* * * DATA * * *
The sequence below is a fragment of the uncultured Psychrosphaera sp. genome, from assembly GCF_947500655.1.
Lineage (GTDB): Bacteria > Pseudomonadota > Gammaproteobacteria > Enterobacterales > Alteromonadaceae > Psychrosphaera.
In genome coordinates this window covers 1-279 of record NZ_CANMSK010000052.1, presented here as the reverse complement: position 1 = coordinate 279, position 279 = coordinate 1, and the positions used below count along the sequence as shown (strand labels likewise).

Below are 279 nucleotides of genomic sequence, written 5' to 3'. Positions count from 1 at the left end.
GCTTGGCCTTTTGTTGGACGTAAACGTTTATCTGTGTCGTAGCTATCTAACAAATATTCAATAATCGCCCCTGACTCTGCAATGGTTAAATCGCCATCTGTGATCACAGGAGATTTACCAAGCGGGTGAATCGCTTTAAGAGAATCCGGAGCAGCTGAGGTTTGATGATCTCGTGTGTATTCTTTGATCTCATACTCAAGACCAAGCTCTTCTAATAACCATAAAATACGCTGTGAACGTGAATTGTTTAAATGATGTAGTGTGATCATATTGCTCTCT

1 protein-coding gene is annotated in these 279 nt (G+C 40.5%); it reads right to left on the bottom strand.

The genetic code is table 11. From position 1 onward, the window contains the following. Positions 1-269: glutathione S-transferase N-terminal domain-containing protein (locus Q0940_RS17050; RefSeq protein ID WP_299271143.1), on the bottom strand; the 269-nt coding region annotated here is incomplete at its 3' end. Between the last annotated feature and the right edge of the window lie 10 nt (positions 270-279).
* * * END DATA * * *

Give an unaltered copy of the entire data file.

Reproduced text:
The sequence below is a fragment of the uncultured Psychrosphaera sp. genome, from assembly GCF_947500655.1.
Lineage (GTDB): Bacteria > Pseudomonadota > Gammaproteobacteria > Enterobacterales > Alteromonadaceae > Psychrosphaera.
In genome coordinates this window covers 1-279 of record NZ_CANMSK010000052.1, presented here as the reverse complement: position 1 = coordinate 279, position 279 = coordinate 1, and the positions used below count along the sequence as shown (strand labels likewise).

Below are 279 nucleotides of genomic sequence, written 5' to 3'. Positions count from 1 at the left end.
GCTTGGCCTTTTGTTGGACGTAAACGTTTATCTGTGTCGTAGCTATCTAACAAATATTCAATAATCGCCCCTGACTCTGCAATGGTTAAATCGCCATCTGTGATCACAGGAGATTTACCAAGCGGGTGAATCGCTTTAAGAGAATCCGGAGCAGCTGAGGTTTGATGATCTCGTGTGTATTCTTTGATCTCATACTCAAGACCAAGCTCTTCTAATAACCATAAAATACGCTGTGAACGTGAATTGTTTAAATGATGTAGTGTGATCATATTGCTCTCT

1 protein-coding gene is annotated in these 279 nt (G+C 40.5%); it reads right to left on the bottom strand.

The genetic code is table 11. From position 1 onward, the window contains the following. Positions 1-269: glutathione S-transferase N-terminal domain-containing protein (locus Q0940_RS17050; RefSeq protein ID WP_299271143.1), on the bottom strand; the 269-nt coding region annotated here is incomplete at its 3' end. Between the last annotated feature and the right edge of the window lie 10 nt (positions 270-279).